With the end of 2021 approaching, eyes are on 2022, for which the hope of a real return to normality is alive, even in the travel sector. After long months of stops and slowdowns, in fact, Italians are trampling and are already dreaming and organizing their trips for the new year, often with the aim of living authentic, unusual and more aware experiences. This is confirmed by the data collected by Campeggi.com, the leading portal in Italy for campsites and holiday villages, according to which searches increased by 69.25% between October and November 2021 compared to the same period in 2020 and by 24.26% compared to the same months in 2019. they are concentrated above all on Sundays – a sign that autumn weekends are the perfect time to think about the travels of the summer – and focus on Trentino-Alto Adige, Sardinia, Puglia and Tuscany. Based on the wishes of users and sector data, Campeggi.com has also identified the trends that will characterize tourism en plein air in 2022. Three experiences, between activities and accommodation, which will be the protagonists of the new year.
Yes to glamping, but with an extra gear
In recent years, all over Europe, there has been a boom in glamping, the solutions that combine the en plein air life of the campsite with the comforts of hotels, and, according to a recent research, as many as 81% of travelers who have tried this experience is ready to relive it. But with an extra gear. In an industry for which an annual growth rate of 14.1% is expected between 2021 and 2028In fact, for 2022 a new trend is starting to emerge: that of glamping in original accommodations. This is the case of bubble glamping, where the accommodations are set up in transparent bubbles that allow you to admire the night sky and the surrounding nature at any time; tree houses, an experience to become children again, but with style; or glamping tents, inspired by Mongolian yurt tents or Native American teepees.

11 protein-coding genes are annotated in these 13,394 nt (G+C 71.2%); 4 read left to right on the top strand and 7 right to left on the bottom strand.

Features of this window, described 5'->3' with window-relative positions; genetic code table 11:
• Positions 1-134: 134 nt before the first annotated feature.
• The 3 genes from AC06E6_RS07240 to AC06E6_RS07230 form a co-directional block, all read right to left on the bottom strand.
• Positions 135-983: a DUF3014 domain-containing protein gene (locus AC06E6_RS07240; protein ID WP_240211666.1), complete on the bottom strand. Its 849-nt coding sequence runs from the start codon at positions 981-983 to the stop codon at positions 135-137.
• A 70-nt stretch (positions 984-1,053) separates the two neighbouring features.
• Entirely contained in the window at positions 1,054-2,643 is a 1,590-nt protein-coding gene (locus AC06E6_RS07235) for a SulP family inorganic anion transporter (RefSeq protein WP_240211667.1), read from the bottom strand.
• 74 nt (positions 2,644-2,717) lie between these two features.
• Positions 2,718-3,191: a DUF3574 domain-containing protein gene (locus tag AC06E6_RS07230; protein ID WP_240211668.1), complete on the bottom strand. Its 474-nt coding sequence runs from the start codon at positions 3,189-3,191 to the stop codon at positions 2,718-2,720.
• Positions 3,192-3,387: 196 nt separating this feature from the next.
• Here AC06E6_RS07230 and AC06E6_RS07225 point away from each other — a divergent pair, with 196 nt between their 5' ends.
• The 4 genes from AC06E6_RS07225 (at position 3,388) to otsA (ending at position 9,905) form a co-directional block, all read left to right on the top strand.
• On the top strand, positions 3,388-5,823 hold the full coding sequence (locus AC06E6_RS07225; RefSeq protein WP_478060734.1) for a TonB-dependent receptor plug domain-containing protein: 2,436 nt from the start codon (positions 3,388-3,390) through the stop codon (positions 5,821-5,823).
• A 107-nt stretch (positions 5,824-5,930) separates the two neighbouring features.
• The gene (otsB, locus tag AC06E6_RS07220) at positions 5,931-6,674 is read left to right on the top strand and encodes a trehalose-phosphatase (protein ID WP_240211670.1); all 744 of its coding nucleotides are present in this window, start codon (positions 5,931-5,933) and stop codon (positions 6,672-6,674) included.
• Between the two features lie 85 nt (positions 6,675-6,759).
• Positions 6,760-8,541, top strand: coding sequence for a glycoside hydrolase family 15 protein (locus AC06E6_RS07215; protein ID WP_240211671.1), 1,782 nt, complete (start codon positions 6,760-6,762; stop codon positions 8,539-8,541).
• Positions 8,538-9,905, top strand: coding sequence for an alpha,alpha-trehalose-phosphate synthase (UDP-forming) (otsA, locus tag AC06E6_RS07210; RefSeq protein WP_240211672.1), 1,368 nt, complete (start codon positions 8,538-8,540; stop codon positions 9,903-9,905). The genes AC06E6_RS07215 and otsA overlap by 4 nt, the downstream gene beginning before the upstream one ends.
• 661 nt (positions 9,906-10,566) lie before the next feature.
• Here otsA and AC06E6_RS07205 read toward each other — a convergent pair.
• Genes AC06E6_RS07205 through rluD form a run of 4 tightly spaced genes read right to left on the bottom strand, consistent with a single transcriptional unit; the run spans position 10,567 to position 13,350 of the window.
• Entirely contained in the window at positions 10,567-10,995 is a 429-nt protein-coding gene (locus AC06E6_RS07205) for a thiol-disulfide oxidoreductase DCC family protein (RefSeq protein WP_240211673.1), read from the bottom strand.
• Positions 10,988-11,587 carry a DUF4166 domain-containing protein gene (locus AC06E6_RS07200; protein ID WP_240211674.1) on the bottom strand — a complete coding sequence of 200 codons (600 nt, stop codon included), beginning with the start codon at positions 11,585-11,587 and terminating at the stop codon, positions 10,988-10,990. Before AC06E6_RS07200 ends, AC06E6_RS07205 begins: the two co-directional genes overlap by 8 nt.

In Italy these particular accommodations can be experienced firsthand in many regions, from north to south: in Trentino-Alto Adige, for example, where Camping Caravan Park Sexten offers its guests its tree houses, but also in Veneto, Piedmont, Umbria, Puglia, Liguria, Basilicata and Piedmont, where Camping Tranquilla, in addition to the tree house, has also created two special bedrooms obtained from an old carriage of the completely renovated Stresa-Mottarone train.
Adventure travel: il trekking protagonista
Outdoor holidays and sporting activities, whether we are talking about seaside, lake or mountain destinations, are a well-established combination. The past season, however, has highlighted the beginning of a trend that will reach its peak in 2022: the desire of travelers to experience real sporting adventures, with trekking at the top of the list. In fact, the number of more or less experienced travelers dedicating themselves to what has been renamed “adventure travel” is constantly increasing – a niche for which an annual growth rate of 26.7% is expected between 2020 and 2030 – and among the favorite experiences there are walking routes, from the most inaccessible to the gentlest ones for the less trained, an opportunity to discover the area immersing yourself in nature and getting away from the crowd.
Discovering local food and wine in an active way: wine tourism
Especially in Italy, visiting a territory without discovering its rich food and wine is equivalent to losing an important piece of the puzzle. If, until a few years ago, Italians limited themselves to sitting at the table to taste typical products and dishes, today they are inspired by foreign tourists who have always come to Italy for active food and wine experiences. This is how greater awareness and the desire to experience flavors and traditions in the first person were also born at a national level, a trend that, after the growth in interest of 10% in 2021 compared to 2019, for 2022 will register a real and just boom. The new year, in fact, will lead to the discovery of active wine tourism even among the less experienced who want to get closer to the wines of the different geographical areas not only with visits to the cellar, but also through direct experiences such as grape harvesting or traveling on the road, by bike or aboard vintage vehicles, along the main Italian wine roads.